Archive | January, 2014

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Free Play: The Power of Improvisation in Life and the Arts

What is the source of a creative idea? What is the link between art and spirituality? How can we unlock our inner muse, find joy in the creative process and unleash the full potential of our imagination? Stephen Nachmanovitch’s book, Free Play: The Power of Improvisation in Life and the Arts delves into these questions. Nachmanovitch […]

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Vivaldi's Concerto in A Minor

Antonio Vivaldi’s Concerto in A minor, Op. 3, No. 6 is well known to all Suzuki violin students. Vivaldi (1678-1741) contributed to the development of the violin as a solo instrument, dazzling audiences throughout Europe with shocking new sounds. He wrote over 500 concertos. For many years Vivaldi also directed the female music ensemble at Ospedale della Pietà, a […]

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full moon

Song to the Moon

Four-time Grammy Award winning opera singer Renee Fleming will be singing the national anthem at the Super Bowl this coming weekend. You may remember her singing (yes, singing) David Letterman’s Top Ten list on The Late Show last year. She also appeared at the Obama Inaugural Celebration in 2009 and at Ground Zero after the September 11th […]

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zen-rock

Four Points of Relaxation for Violin Playing

Relaxation is the key to all technique. Often when we’re on the spot trying to perform our best, the natural tendency is to tense up. The “fight or flight” instinct is activated. In violin playing, tension blocks the natural springy weight of the bow arm, leading to smaller tone and reduced control. Tension in the […]

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Alzheimer's patient, Henry Dryer reacts to the music of Cab Calloway.

"Alive Inside" Highlights the Power of Music

The new documentary film, Alive Inside: A Story of Music and Memory, debuts this week at the annual Sundance Film Festival in Park City, Utah. The film demonstrates the ability of music to awaken otherwise unresponsive Alzheimer’s patients, unlocking distant memories. It follows social worker Dan Cohen’s campaign to bring iPods and music therapy to nursing […]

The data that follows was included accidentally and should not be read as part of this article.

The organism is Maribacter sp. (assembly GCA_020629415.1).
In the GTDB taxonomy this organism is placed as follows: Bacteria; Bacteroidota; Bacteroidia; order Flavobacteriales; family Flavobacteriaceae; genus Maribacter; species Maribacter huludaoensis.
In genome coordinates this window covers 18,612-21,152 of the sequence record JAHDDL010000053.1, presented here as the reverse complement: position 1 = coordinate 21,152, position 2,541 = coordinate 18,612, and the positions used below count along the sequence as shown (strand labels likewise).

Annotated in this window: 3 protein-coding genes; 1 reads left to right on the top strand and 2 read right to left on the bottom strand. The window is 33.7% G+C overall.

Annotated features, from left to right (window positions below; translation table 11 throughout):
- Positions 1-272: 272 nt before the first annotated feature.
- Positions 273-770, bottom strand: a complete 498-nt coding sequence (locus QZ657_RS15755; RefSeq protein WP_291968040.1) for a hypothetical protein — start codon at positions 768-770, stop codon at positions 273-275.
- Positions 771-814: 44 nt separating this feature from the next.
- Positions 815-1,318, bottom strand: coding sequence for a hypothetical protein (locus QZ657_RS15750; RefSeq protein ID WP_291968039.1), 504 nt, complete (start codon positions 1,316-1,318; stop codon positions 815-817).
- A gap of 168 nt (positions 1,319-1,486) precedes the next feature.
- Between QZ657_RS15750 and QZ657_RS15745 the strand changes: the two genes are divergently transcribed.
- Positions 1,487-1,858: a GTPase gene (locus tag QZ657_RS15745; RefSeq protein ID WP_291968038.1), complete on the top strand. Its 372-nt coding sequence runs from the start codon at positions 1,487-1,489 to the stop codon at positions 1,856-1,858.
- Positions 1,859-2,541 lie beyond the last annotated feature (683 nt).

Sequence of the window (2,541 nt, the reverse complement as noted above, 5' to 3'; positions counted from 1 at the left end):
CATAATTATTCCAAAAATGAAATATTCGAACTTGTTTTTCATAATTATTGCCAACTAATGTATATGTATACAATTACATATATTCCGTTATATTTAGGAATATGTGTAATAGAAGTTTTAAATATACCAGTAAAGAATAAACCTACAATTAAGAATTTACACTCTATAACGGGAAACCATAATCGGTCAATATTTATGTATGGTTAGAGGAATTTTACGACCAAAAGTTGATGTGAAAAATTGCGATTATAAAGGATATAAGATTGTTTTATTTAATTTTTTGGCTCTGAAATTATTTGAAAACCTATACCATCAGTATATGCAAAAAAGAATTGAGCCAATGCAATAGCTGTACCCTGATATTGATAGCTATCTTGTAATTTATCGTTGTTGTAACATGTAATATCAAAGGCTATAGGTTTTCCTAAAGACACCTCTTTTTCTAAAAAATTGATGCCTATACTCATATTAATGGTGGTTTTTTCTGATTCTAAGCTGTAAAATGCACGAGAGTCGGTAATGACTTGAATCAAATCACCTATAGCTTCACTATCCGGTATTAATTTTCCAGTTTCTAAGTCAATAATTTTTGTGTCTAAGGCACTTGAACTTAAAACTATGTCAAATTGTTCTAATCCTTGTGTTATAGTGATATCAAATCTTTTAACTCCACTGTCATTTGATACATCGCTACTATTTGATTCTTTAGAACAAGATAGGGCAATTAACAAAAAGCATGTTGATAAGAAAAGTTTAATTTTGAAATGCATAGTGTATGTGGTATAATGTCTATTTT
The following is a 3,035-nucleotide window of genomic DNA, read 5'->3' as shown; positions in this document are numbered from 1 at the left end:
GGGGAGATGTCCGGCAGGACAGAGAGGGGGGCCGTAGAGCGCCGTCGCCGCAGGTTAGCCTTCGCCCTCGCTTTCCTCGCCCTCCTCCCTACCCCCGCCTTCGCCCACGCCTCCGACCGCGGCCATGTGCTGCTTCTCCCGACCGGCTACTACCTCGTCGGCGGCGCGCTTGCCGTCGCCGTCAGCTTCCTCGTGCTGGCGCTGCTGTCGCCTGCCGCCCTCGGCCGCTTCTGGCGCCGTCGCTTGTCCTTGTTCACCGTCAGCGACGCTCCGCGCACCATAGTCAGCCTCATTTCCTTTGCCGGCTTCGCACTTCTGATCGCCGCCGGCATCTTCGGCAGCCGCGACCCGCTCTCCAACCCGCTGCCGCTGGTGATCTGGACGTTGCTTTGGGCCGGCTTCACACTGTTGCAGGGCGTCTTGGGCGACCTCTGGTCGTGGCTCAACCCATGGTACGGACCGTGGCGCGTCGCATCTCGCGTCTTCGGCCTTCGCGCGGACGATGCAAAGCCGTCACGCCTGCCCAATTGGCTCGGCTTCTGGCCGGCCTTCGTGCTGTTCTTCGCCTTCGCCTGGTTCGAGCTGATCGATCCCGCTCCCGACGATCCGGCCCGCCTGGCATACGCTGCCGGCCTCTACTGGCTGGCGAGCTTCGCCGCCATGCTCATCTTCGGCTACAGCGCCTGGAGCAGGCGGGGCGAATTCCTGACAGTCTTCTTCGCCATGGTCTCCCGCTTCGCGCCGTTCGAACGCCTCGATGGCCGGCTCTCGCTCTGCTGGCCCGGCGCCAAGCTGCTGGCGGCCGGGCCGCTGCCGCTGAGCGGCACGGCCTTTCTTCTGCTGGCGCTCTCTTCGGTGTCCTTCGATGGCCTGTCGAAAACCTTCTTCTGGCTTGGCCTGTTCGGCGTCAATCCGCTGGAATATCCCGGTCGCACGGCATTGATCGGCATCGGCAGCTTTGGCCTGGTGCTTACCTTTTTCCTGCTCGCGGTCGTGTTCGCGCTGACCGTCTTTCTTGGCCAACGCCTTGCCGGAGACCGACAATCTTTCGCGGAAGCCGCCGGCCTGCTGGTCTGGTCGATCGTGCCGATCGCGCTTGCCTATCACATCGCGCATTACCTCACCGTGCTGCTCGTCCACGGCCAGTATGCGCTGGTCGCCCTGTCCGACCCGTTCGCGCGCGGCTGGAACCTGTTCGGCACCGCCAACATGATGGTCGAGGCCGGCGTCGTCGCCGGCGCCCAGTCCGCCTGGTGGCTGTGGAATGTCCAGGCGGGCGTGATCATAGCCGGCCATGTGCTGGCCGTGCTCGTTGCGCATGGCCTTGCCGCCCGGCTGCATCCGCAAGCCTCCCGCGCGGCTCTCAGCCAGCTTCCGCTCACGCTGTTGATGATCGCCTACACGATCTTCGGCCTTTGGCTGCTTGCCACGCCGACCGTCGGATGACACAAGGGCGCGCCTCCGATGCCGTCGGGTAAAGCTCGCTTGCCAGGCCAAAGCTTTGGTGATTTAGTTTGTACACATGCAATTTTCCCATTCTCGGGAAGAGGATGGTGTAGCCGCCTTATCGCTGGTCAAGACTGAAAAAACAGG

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Takacs Beethoven Quartets

Late Beethoven Revelations

The greatest composers serve as visionaries and prophets, giving us a glimpse at a higher reality. Looking back through music history, many composers seem to have experienced a sharpening of this sense of vision in the final years of life. The Ninth and final symphonies of Mahler and Bruckner are filled with mystery, foreboding and spirituality. […]

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Claudio Abbado

Remembering Claudio Abbado

Renowned Italian conductor Claudio Abbado passed away yesterday at the age of 80. You can read about his life here. The greatest conductors know exactly what they want the music to sound like. Through unwavering conviction, they inspire the musicians of the orchestra to share their vision. Great conductors don’t practice in front of a […]

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composer, Mason Bates

New Electronic Sound Worlds

Violinist Anne Akiko Meyers will join the Richmond Symphony in March to perform a brand new violin concerto by Mason Bates. Born in 1977, Bates, who happens to be a Richmond native, is currently composer in residence with the Chicago Symphony. The Violin Concerto, written for Meyers, was recently premiered by the Pittsburgh Symphony. Learn more about […]

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Prince Esterhazy's summer palace near Fertod, Hungary

"Hey Nick…Can We Go Home Now?"

That’s pretty much what Franz Joseph Haydn said to his employer, Prince Nikolaus Esterházy, except not in those words. Instead, Haydn found a clever musical way to get his point across. As this article explains, in the summer of 1772 Prince Esterházy decided to extend his vacation at his country palace. The court musicians in Haydn’s orchestra […]

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Anyone Can Whistle

Anyone Can Whistle

There’s an interesting irony at the heart of musical performance. As musicians, we spend countless hours in the practice room in order to achieve the highest level of technical control. Technical assurance gives us the freedom to let go, enter “the zone” and allow the music to come to life. We cherish the rare, exhilarating […]

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The Listeners' Club

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